• Stop adding to your debt. Start carrying cash, and remove your credit card information from online retailers.
  • Create a master list of all your debts. Check your credit report to ensure you have everything.
  • Create a specific plan to systematically pay off your debts. There are two main options for systematic debt payoff:
    • The debt snowball has you send as much as you can to your lowest balance debt while paying the minimum on everything else. Once the lowest balance is paid off, you send that amount, plus the minimum, to the next lowest balance, until you have paid off all your debts.
    • The debt avalanche has you send as much as you can to the debt with the highest interest rate while paying the minimum on everything else. Once the balance with the highest interest rate is paid off, send that payment to the balance with the next highest interest, until you have paid off all your debts.
  • Start contributing $X amount per month/week automatically to pay off your debts.
  • Call your creditors to ask about reducing your interest rates.
  • Consider using a 0% balance transfer credit card to help you pay off your debts faster.
  • Consider using a peer lending site to help you consolidate your debts and pay them off faster.

Resolution: Spend More Wisely

While spending money is (pretty much) unavoidable, it’s always possible to make better spending decisions. Here are some strategies for improving your spending choices:

  • Develop a zero-based budget to ensure that each of your dollars has a home. This kind of budget gives every dollar a “home,” so you know ahead of time what all of your income will do for you. 
  • Create a simple, cash-only budget for the one or two trouble areas you struggle with. For instance, if you consistently overspend on dining out, set a limit on what you may spend each month and take out that amount in cash. Once you’ve reached the end of your cash, you know to eat at home for the rest of the month.
  • If you’ve already created an account with Personal Capital to track your spending more closely, you can also use their budgeting and goals tools.
  • Plan out your upcoming major purchases and set aside time to research the best prices and the best time to buy.
  • Make a list each time you go to the grocery store.
  • Go through all of your bills and call the service providers to see if you can reduce your expenses.
  • Make a list of the things you really want to spend your hard earned money on. Then slash expenses everywhere else.
  • Open a reward checking account to earn cash back for your spending.
  • Apply for a cash back credit card to earn cash back on your spending.
  • Set up automatic bill payment on all your bills so that you don’t miss a payment.
  • Spend some money on a will and proper term life insurance.
  • Setup automatic contributions to your favorite charities.

See also: You Need a Budget Review

Resolution: Make More

Increasing income is an excellent way to meet your financial goals. And it’s not as difficult as you might think to end this year with a higher income than you started with. Here’s how: 

  • Ask your employer for a raise. It may be nerve-wracking to advocate for yourself, but you could be leaving money on the table if you don’t.
  • If you don’t feel like your employer values you, start looking for a higher paying job. Meet with a recruiter, hit up your network, and start researching better positions.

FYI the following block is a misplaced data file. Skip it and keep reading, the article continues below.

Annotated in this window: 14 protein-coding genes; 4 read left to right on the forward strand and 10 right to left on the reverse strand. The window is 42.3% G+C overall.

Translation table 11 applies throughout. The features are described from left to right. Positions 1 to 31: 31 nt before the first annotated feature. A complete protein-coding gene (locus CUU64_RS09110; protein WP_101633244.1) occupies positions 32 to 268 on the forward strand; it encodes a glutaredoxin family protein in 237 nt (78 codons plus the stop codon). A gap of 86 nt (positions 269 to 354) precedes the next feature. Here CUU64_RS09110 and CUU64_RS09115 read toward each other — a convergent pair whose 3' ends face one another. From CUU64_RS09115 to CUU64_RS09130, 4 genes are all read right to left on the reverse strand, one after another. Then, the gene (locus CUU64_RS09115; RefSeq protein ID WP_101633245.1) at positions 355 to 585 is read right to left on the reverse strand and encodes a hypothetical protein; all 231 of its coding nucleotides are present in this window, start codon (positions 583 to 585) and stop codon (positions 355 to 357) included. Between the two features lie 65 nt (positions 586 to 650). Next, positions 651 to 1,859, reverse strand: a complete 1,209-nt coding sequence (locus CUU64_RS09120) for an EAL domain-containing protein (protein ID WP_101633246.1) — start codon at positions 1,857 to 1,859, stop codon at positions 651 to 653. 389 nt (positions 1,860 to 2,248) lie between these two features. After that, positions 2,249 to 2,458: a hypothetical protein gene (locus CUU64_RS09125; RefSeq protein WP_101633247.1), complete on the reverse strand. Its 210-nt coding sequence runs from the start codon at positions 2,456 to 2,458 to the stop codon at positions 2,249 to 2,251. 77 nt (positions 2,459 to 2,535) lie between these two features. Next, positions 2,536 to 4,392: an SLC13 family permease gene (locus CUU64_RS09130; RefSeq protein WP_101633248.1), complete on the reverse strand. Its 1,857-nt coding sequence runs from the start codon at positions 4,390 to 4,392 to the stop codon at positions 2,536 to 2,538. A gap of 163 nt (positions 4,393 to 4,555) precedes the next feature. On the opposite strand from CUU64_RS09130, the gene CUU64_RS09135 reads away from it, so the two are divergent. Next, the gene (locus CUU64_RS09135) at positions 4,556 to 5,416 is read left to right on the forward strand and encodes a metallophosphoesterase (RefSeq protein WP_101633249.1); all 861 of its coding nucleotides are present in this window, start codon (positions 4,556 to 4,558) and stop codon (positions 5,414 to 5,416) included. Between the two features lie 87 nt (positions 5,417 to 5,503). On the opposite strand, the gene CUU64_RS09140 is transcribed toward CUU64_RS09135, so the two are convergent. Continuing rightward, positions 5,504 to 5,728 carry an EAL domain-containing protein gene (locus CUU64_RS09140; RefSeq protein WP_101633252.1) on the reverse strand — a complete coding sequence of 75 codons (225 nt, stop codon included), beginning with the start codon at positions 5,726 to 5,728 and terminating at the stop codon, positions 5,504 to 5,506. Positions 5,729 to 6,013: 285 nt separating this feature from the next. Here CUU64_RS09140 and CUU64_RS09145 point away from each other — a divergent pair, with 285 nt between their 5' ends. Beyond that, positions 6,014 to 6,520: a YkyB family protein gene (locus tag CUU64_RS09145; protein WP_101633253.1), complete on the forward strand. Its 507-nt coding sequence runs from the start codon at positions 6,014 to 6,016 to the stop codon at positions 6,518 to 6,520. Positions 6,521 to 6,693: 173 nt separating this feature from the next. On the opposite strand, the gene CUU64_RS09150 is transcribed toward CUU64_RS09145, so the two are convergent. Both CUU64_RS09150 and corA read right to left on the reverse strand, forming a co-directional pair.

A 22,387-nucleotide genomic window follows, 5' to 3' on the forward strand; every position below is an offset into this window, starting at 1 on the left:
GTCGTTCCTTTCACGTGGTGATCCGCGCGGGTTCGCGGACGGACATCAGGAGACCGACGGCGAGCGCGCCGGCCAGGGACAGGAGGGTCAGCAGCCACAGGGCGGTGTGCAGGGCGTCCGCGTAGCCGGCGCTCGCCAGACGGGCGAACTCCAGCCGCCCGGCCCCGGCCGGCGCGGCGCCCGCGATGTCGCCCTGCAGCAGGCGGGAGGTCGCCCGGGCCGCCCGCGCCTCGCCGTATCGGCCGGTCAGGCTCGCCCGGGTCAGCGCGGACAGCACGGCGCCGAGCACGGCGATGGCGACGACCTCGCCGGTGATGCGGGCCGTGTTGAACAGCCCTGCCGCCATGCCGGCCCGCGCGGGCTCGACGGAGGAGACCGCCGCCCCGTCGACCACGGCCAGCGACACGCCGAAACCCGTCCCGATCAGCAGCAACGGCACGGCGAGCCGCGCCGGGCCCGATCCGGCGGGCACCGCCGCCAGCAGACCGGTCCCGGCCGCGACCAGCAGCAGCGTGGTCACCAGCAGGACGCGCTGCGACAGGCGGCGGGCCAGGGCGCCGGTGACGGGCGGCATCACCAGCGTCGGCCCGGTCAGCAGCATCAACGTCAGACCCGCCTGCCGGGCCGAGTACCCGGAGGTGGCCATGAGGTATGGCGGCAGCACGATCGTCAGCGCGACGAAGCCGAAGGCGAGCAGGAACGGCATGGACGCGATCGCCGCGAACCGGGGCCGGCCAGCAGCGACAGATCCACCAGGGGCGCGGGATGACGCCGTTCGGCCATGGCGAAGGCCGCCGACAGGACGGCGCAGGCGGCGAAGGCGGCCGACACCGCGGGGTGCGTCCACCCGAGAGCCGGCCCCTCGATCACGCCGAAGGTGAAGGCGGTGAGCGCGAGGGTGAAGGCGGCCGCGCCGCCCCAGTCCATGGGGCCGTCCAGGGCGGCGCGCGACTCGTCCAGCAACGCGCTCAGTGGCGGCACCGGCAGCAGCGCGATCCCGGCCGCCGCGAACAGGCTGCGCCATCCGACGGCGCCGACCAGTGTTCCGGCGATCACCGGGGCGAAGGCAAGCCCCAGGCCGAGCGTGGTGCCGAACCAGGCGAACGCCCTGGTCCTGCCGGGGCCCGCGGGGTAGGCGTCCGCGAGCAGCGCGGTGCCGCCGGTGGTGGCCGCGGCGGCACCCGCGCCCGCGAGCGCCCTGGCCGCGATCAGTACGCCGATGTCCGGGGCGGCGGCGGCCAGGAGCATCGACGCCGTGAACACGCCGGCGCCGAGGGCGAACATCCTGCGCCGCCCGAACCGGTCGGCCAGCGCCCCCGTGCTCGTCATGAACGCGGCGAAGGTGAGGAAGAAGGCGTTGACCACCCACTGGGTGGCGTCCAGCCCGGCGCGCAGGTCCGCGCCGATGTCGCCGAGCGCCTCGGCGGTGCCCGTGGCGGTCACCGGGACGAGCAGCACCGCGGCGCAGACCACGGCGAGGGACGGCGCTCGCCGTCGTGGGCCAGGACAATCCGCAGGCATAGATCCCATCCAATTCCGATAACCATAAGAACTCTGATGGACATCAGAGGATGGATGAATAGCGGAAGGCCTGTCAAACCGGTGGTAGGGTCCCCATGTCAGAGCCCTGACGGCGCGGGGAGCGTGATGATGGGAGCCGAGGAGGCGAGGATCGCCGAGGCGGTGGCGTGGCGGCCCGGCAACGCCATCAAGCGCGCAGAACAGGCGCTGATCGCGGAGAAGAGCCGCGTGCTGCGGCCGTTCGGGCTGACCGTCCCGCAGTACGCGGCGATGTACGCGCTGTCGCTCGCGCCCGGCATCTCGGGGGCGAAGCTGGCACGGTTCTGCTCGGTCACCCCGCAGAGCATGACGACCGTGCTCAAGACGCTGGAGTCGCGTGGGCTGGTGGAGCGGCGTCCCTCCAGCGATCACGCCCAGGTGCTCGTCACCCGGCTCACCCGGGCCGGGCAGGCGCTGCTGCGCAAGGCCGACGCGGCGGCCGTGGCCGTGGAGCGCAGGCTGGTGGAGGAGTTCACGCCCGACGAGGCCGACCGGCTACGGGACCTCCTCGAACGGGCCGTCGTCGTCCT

• Get a part-time job on the nights or weekends. It’s all about the hustle, baby!
  • Can you write, code, draw, edit, design, or type? Then you can find a freelance job to do on the side. 
  • Start a side-business and grow it using your nights and weekends.
  • Make Marie Kondo proud: Sell or give away x number of unused items per week/month from your home. You’ll get a cleaner home and a fatter bank account.

See also: 10 Best Paying Freelance Jobs

Making Your Financial Changes Permanent

It feels great to make resolutions, but following through is not nearly as easy or satisfying. Committing to any one of these 45 financial new year’s resolutions is only the first step to reaching your money goals. After that you need to make the change a permanent part of your life.

There are a number of ways to make your changes permanent:

  • Go slow. Don’t try all 45 resolutions at once.
  • Enjoy the process. Financial outcomes take time to bear fruit. So if you can find a way to enjoy expense tracking, saving more, spending less, or working a side hustle, you can focus on the process rather than the result.
  • Celebrate small wins. Taking time to recognize your progress can help you stay on track.
  • Make resolutions with a buddy. Accountability and encouragement can do wonders to make a new change a permanent one.
  • Forgive yourself for slip-ups. Making a mistake is almost inevitable, but how you react to one can determine whether it’s merely a blip or the beginning of the end of your financial goal. Being kind to yourself when you make a mistake can help you get back on track afterward.

The Bottom Line

New Year’s resolutions for your finances can help you reach your goals and reduce your stress. Pick the financial goals that mean most to you and plan your strategy for meeting them. And don’t forget to write down these goals so you can look back on them next year and feel proud of what you’ve accomplished.

Have you ever made a new year’s resolution for your finances? What helped you accomplish it? Are there any money resolutions we’ve missed? Tell us about it in the comments!

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Comments

  1. Wow! That is a huge list! Hopefully people will only pick one or two to concentrate on. I almost feel overwhelmed reading it. 🙂

    Great list though. My New Year’s Resolution is to grow the side business this year and be more consistent as a blogger.

  2. We make many purchases like that too, Natalia. My wife is good at keeping receipts and making returns. She also does a good job of sorting through things to sell or give away. But I know what you mean…if you just didn’t buy the stuff in the first place…

  3. Natalia Payroll says

    My 2011 financial new year’s resolution is to buy only the things that I will need. I have spent so much this year for some stuff which turned out to be a waste. 🙁